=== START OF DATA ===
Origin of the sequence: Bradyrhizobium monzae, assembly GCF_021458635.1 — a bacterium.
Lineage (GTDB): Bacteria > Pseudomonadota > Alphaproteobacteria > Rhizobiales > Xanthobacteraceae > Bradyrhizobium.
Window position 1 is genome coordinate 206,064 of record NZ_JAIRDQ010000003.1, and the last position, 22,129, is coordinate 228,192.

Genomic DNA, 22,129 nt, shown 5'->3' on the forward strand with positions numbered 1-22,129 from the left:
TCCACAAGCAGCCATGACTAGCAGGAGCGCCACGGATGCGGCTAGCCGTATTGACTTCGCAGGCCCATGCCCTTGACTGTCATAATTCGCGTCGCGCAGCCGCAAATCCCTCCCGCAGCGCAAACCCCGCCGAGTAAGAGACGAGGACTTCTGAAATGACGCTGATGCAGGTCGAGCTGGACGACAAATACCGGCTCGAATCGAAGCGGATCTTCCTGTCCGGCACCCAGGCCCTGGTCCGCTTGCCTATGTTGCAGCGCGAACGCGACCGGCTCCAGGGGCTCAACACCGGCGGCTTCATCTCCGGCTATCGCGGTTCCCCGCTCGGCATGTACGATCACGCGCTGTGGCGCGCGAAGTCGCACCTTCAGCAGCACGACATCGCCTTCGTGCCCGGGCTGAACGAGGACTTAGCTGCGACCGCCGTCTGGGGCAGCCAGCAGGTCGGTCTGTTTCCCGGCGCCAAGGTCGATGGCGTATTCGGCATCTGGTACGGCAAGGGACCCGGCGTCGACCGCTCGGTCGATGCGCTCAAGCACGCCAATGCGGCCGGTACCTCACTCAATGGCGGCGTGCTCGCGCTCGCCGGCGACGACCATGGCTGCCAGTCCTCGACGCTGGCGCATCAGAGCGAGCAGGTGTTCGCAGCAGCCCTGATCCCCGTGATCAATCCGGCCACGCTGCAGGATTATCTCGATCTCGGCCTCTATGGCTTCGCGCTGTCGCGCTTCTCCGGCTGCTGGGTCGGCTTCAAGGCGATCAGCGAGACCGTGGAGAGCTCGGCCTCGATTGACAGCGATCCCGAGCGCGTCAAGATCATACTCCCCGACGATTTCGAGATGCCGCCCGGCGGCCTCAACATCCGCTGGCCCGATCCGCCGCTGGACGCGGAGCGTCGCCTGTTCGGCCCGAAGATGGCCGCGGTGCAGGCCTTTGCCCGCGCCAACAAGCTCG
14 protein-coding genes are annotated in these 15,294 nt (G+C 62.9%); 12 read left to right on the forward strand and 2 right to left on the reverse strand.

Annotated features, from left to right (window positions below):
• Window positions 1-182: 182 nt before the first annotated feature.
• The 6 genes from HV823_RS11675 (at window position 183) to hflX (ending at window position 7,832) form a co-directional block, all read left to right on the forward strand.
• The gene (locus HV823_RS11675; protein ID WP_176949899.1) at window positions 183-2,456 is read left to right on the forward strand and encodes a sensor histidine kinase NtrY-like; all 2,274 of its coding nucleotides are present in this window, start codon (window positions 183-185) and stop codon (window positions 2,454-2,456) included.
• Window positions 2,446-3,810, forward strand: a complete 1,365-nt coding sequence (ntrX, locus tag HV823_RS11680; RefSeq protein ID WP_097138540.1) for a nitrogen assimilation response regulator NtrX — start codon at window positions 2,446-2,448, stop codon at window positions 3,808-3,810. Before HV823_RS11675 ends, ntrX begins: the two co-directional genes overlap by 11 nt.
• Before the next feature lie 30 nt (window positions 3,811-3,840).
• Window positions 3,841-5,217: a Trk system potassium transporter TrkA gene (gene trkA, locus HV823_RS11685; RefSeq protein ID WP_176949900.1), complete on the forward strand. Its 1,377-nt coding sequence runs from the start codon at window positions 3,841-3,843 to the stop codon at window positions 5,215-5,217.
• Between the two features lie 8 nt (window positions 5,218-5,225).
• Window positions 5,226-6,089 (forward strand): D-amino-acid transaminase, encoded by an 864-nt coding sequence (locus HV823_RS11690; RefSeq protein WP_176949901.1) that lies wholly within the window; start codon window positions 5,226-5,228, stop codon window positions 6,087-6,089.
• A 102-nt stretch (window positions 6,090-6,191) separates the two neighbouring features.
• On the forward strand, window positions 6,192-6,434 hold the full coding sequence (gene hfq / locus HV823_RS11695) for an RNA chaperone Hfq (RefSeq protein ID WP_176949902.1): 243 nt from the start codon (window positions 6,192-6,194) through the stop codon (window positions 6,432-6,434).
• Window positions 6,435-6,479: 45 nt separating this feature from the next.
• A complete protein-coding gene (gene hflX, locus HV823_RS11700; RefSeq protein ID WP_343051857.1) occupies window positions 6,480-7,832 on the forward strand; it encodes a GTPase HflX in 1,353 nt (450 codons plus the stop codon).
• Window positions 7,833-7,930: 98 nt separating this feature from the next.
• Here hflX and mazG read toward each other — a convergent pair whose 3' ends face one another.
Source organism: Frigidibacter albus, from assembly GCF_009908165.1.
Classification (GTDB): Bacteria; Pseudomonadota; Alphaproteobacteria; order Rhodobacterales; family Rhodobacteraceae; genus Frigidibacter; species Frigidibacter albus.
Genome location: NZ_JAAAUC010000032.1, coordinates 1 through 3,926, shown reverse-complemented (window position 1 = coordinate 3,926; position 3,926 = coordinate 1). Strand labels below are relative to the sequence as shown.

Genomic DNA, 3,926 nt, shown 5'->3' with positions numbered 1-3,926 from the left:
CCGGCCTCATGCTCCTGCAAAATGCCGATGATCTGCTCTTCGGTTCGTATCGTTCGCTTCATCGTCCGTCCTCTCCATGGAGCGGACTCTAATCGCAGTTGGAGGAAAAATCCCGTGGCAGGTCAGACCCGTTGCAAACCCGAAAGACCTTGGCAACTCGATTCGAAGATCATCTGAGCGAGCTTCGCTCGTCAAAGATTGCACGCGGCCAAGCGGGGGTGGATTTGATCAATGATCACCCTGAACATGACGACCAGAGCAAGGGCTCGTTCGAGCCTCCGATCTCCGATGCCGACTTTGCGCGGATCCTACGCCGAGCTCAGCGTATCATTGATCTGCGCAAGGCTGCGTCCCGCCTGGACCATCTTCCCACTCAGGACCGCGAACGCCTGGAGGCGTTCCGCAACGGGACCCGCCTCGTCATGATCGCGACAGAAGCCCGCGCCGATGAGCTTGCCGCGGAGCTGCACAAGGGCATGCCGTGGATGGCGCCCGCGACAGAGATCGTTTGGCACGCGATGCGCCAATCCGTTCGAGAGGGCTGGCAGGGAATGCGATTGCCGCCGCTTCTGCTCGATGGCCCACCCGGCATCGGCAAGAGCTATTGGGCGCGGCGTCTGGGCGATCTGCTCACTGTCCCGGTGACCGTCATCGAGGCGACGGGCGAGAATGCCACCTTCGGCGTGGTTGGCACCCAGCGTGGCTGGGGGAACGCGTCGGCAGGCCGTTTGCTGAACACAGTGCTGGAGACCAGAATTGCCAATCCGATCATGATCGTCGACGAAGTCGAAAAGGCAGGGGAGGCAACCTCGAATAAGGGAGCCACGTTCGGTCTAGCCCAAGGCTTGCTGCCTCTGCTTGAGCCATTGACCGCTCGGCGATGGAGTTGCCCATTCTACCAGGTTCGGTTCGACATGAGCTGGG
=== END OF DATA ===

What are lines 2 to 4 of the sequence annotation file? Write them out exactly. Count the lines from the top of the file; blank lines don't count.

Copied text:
Lineage (GTDB): Bacteria > Pseudomonadota > Alphaproteobacteria > Rhizobiales > Xanthobacteraceae > Bradyrhizobium.
Window position 1 is genome coordinate 206,064 of record NZ_JAIRDQ010000003.1, and the last position, 22,129, is coordinate 228,192.

Genomic DNA, 22,129 nt, shown 5'->3' on the forward strand with positions numbered 1-22,129 from the left: